Using Pitch Type Whiff Rates to Find Waiver Pickups

It’s very sad. The man that threw the most curveballs in baseball (with the highest whiff rate among curveballs) is now hurt. It’s almost like there’s been work on the subject.

But Jose Fernandez is gone. You can’t have him back, not this year. So it’s time to hit the wire. And let’s use some whiff rates to see what we can find. I’ll just look for surprising league-leading pitches in each category. One standout pitch might be enough for you right now, especially if it comes with some other surprises once we jump in.

Roenis Elias (14.2%)
Elias has garnered the ninth-most whiffs on curves this year (minimum 50 thrown), and he’s thrown 176 of them according to PITCHf/x, so it’s a strong pitch that he uses often. His change also gets a 11.4% whiff rate (62.5% ground ball rate) by PITCHf/x, so he’s got other weapons. Why haven’t we heard of him before this year? Because the Cuban had multiple arm slots and couldn’t command his fastball in the minor leagues at times. The team asked him to pick one, and now he’s got decent control stats and has been a decent pitcher — with upside in certain matchups given his home park. It remains to be seen what his strikeout rate will be, but at least he has an out pitch and an above-average swinging strike rate for a starter.

Yusmeiro Petit (26.3%)
Petit had one of the whiffiest curves in baseball last year, so to find him in the top three again this year is not that surprising. His change-up (17% swSTR) and cutter (13% swSTR) are also standout offerings. The problem is that his four-seam is terrible. It gets whiffs less than six percent of the time, turns into homers, and doesn’t get ground balls. Voila Petit’s homer problem most of his career. But not in San Francisco! Call him more of a matchup play than Elias, but useful in all leagues. And his batting average on balls in play should normalize — there’s no correlation between fastball velocity and BABIP.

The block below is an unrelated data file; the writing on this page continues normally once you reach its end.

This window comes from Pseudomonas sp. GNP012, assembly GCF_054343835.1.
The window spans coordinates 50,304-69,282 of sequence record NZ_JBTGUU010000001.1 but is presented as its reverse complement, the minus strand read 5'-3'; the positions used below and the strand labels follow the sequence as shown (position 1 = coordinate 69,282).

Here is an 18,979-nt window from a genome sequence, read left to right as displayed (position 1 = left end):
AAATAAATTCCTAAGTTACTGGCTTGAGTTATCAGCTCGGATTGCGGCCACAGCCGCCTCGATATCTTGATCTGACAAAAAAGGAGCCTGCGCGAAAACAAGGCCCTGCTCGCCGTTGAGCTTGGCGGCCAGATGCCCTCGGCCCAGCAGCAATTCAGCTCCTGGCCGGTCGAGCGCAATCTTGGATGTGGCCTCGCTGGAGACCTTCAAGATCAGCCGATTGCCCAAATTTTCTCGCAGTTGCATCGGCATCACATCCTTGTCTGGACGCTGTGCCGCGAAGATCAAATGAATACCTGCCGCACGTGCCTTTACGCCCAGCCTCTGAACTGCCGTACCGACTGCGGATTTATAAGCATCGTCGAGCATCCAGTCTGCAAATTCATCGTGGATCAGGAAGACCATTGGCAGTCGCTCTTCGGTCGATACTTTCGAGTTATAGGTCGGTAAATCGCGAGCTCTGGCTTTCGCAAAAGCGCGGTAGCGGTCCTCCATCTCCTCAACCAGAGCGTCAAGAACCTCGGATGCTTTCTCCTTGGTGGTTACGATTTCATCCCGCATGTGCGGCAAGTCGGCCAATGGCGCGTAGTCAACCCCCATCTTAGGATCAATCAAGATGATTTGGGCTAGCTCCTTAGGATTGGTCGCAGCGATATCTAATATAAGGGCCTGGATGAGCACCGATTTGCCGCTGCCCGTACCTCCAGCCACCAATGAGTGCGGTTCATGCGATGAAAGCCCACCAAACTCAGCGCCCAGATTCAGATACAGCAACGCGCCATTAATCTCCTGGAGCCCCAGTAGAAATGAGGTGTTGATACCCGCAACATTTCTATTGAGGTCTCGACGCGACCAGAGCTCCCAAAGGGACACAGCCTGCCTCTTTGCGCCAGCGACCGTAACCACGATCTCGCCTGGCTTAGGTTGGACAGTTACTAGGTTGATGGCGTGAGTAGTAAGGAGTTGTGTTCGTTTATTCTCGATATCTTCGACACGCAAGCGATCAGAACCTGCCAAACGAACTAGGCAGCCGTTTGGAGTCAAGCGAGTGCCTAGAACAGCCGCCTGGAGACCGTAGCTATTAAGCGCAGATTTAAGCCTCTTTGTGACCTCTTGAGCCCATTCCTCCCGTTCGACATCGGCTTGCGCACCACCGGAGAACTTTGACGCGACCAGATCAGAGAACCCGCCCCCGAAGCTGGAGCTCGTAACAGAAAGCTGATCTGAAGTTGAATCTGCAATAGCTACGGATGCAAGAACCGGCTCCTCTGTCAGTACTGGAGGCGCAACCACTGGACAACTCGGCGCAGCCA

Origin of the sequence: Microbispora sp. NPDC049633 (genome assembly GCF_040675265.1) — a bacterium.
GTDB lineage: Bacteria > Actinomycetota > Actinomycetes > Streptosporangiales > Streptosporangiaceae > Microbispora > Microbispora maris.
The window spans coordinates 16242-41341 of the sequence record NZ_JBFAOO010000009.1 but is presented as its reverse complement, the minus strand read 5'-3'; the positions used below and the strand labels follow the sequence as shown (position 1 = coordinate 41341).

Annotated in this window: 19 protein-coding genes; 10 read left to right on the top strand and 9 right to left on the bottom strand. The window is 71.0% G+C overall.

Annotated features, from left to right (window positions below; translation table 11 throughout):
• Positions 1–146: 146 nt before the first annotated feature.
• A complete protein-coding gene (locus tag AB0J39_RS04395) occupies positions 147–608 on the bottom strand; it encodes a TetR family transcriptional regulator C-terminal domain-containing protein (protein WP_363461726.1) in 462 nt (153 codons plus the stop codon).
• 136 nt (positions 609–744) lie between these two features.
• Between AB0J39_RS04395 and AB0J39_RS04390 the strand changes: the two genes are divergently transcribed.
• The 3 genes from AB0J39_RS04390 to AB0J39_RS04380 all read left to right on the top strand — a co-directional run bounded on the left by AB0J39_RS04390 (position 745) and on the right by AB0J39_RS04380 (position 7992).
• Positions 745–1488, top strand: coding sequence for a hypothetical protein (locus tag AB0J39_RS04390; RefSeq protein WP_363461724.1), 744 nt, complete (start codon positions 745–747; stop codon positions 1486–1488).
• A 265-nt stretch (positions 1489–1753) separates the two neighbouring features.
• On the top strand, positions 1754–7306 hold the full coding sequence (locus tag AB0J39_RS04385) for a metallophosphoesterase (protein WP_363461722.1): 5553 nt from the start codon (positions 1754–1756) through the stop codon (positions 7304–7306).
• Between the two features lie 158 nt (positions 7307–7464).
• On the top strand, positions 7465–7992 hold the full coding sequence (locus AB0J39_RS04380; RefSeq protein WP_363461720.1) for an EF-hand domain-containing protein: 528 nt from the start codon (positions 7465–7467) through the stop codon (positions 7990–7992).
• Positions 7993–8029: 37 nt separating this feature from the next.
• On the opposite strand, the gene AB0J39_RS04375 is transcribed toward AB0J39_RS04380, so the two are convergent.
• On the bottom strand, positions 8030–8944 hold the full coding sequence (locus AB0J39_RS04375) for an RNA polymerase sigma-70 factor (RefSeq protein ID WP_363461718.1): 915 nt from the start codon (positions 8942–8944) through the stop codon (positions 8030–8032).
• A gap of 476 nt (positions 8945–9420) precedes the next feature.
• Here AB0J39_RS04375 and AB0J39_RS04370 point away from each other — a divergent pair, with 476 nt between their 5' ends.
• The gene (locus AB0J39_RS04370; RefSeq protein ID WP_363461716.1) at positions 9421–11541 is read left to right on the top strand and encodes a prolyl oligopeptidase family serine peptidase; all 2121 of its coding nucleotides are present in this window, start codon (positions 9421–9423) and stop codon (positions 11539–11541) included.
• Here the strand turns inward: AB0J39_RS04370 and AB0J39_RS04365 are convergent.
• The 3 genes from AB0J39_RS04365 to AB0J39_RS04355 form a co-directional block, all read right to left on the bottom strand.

Wandy Rodriguez (15.8%)
Yeah, he’s not Jose Fernandez, this much we know. He’s not even his red-headed stepchild. His change isn’t good, never has been, his sinker is getting worse, and his fastball is about as bad as Petit’s. But he’s still got his curveball! And he’s pitching. In Double-A, but he’s pitching.

Danny Salazar (25.5%)
In some leagues, he’s on the wire. He’s got the tenth-best swinging strike rate on change-ups in baseball this year. At 12%, his slider whiff rate is down below average this year, which isn’t great. But his fastball still gets tons of whiffs (9%, average is 7%), mostly because it’s still fast (93.7, good for top-15 among starters). Strikeouts minus walks are still the best in-season predictor, and his 16.4% is much better than the 11.5% American League starter average. You’re lucky if you can pick up Salazar for Fernandez.

Robbie Erlin (23.7%)
Hole up. Erlin’s all about that yakker, right? Huh. The curve is getting 8.2% whiffs this year (down from 10.8%, or about average). The curve is getting 64.7% ground balls, and that’s great, but it’s funny how optics screw with us. The curve is big, bold and beautiful, but it’s the change that makes Erlin a viable pickup in most leagues. Other than Salazar, he probably represents the best pickup so far on this page. He adds a decent breaker and his fastball is average, and other than perhaps Coors Field, he might be useful in more of his starts than people realize. There’s no obvious reason to say he won’t strike a few more out going forward and suppress his BABIP a bit, unless the defense behind him is costing him runs.

Josh Collmenter (23.6%)